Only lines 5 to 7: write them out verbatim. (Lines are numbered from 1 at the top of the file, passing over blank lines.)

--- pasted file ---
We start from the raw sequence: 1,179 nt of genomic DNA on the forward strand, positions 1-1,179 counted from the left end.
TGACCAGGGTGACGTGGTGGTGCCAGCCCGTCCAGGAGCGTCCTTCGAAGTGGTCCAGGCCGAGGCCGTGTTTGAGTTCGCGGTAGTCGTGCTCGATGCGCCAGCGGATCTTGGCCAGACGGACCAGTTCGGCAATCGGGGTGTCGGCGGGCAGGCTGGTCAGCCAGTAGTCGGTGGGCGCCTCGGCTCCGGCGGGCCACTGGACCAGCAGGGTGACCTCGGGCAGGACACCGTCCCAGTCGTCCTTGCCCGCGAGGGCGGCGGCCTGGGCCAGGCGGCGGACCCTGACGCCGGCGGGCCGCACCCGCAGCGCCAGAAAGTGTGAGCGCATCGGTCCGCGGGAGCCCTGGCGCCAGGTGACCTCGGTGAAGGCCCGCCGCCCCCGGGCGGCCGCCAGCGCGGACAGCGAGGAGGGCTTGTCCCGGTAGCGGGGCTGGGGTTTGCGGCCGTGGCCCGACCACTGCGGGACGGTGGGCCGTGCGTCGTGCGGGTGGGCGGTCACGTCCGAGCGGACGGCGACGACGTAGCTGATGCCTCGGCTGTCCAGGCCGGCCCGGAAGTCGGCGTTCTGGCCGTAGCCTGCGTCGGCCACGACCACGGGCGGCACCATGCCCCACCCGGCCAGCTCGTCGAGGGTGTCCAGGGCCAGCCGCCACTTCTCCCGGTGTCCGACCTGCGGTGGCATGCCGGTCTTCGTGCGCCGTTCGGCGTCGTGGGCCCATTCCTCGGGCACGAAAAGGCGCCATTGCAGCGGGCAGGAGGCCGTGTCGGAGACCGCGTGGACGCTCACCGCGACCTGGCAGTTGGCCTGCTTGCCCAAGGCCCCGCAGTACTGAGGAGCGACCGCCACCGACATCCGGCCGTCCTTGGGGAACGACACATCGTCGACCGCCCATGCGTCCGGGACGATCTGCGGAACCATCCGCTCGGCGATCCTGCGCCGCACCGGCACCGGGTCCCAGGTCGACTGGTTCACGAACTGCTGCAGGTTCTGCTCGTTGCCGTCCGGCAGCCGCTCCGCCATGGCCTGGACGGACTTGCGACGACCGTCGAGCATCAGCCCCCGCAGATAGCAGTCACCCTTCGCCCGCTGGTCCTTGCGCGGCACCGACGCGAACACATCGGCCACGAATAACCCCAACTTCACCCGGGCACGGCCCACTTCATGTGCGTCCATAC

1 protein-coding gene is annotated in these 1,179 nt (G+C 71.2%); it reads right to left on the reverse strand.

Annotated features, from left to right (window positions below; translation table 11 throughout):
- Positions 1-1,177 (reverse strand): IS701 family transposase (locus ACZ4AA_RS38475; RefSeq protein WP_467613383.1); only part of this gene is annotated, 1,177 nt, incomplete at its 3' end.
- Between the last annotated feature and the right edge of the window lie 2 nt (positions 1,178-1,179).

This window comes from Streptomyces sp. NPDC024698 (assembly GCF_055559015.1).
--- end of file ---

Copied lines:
- Positions 1-1,177 (reverse strand): IS701 family transposase (locus ACZ4AA_RS38475; RefSeq protein WP_467613383.1); only part of this gene is annotated, 1,177 nt, incomplete at its 3' end.
- Between the last annotated feature and the right edge of the window lie 2 nt (positions 1,178-1,179).

This window comes from Streptomyces sp. NPDC024698 (assembly GCF_055559015.1).